When we go to the dentist to get work done on our teeth, the worst news we can hear besides having a cavity or gum disease is that we need a root canal. Root canals aren’t all that scary with modern dental technology; they are often a way to save a tooth rather than having it extracted. There is a chance that a root canal may not heal properly or that a tooth may have additional issues, though, which is when you may require a root canal retreatment, otherwise known as endodontic retreatment.
What is a Root Canal?
A root canal is a procedure your dentist performs to save a tooth that has been damaged or infected at the root. Contrary to popular belief, a root canal does not mean the tooth has to be removed. A root canal is an endodontic treatment that removes the damaged part of a tooth’s root and cleans the canal that the root sits in to save the tooth from having to be extracted. This is often done if the tooth has suffered root damage due to injury or gum disease and if the roots become infected.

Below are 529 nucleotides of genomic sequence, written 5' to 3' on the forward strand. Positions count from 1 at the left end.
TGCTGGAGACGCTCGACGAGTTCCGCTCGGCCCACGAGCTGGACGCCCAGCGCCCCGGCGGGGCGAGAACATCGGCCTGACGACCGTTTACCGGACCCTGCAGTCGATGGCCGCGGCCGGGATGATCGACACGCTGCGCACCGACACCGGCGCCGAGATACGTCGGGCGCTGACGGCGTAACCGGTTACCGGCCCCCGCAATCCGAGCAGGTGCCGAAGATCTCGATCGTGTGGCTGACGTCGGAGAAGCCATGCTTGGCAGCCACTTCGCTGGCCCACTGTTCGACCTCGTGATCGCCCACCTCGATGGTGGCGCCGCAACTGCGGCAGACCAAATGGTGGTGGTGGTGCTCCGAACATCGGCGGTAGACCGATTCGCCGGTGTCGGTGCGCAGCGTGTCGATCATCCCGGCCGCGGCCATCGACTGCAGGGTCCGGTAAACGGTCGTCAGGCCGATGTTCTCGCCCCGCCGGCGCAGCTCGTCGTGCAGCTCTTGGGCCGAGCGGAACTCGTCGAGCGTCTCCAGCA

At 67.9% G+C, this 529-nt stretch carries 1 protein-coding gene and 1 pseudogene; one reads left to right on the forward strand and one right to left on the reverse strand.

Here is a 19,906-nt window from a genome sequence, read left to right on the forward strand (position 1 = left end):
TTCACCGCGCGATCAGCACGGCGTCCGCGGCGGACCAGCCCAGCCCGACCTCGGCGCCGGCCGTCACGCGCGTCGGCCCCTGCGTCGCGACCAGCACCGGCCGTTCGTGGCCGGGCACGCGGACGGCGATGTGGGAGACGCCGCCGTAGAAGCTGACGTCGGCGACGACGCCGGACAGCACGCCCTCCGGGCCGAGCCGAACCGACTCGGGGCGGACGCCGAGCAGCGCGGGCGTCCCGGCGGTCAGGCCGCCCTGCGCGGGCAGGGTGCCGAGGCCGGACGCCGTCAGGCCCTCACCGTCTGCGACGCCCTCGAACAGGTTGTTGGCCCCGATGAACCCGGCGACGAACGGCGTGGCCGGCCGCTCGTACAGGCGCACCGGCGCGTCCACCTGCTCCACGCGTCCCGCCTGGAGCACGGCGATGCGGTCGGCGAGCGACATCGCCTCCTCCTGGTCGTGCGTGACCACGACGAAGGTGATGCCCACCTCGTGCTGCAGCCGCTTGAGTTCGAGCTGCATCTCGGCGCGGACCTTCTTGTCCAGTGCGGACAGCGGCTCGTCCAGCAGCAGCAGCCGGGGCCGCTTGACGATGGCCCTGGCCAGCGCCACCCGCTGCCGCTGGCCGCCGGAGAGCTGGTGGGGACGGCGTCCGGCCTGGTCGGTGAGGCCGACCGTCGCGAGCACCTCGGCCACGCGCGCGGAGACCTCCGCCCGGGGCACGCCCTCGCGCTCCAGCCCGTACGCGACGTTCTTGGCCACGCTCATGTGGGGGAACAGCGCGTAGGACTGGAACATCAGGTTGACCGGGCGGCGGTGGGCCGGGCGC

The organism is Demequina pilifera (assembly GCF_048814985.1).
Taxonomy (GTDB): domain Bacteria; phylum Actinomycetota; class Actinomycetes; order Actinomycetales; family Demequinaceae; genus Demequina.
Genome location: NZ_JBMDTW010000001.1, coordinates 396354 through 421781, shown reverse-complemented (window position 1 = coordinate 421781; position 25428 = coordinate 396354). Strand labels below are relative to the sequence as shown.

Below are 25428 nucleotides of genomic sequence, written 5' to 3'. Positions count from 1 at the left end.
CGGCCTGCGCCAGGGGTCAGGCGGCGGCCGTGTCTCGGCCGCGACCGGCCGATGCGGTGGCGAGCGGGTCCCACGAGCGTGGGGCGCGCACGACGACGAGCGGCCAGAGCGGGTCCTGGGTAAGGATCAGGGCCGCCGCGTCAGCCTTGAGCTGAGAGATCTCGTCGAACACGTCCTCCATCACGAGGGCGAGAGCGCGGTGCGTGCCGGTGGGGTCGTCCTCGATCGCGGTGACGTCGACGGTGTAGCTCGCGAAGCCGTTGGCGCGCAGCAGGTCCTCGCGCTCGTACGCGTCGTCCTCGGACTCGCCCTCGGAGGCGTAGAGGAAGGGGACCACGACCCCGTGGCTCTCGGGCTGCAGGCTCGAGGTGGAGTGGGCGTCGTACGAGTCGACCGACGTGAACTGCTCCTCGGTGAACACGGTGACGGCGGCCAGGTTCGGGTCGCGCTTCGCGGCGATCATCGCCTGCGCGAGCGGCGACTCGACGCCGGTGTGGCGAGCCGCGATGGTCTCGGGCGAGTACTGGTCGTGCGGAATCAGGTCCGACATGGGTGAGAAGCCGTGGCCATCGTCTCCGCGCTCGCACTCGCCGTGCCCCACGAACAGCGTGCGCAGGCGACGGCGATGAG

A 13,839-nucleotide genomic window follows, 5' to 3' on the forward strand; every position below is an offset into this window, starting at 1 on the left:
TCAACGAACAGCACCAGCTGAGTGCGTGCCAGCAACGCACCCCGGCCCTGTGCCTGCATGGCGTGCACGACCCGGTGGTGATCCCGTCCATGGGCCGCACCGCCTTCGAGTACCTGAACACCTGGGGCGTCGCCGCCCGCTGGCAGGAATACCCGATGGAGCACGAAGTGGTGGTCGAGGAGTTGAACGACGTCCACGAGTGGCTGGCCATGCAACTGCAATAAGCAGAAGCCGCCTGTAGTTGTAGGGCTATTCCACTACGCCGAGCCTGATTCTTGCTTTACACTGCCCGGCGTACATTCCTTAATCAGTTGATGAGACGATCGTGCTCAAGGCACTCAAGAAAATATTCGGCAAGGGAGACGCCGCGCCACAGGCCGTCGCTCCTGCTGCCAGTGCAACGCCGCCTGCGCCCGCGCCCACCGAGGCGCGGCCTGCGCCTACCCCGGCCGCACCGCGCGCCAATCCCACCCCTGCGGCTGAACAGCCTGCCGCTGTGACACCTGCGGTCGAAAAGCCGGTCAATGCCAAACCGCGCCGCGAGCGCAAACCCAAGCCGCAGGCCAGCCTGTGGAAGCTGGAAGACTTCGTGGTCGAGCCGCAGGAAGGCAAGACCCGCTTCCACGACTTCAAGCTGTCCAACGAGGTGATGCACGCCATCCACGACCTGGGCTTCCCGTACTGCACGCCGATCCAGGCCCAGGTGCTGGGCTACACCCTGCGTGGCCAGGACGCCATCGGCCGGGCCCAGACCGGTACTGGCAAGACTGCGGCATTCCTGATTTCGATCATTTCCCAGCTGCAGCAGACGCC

Your dentist will clean the canal, remove any portion of the root that needs to be taken out, ensure everything is healthy, and seal the area around the root to prevent further damage or decay. Most of the time, this is enough to save the tooth, and there are no further problems. On rare occasions, the root may not heal properly, or the infection may return. In these cases, a root canal retreatment may be necessary.
How Does Root Canal Retreatment Work?
Root canal retreatment starts by reversing the work of the original root canal. Your local dentist will open up the tooth, clean out the original packaging material and sealant and then examine the entire tooth looking for signs of infection and new canals. If a tooth is not getting better, that is a clear sign that there is still infection or additional root damage that needs to be taken out.
The endodontist in Tarzana will perform the root canal again, treating the newly affected area for damage and infection. Once this is done, the dentist will again seal the tooth to prevent further damage and decay.
It’s a good idea to follow the aftercare instructions when you first get a root canal and report any lingering or abnormal side effects to your dentist as soon as possible to get retreatment and fix the problem.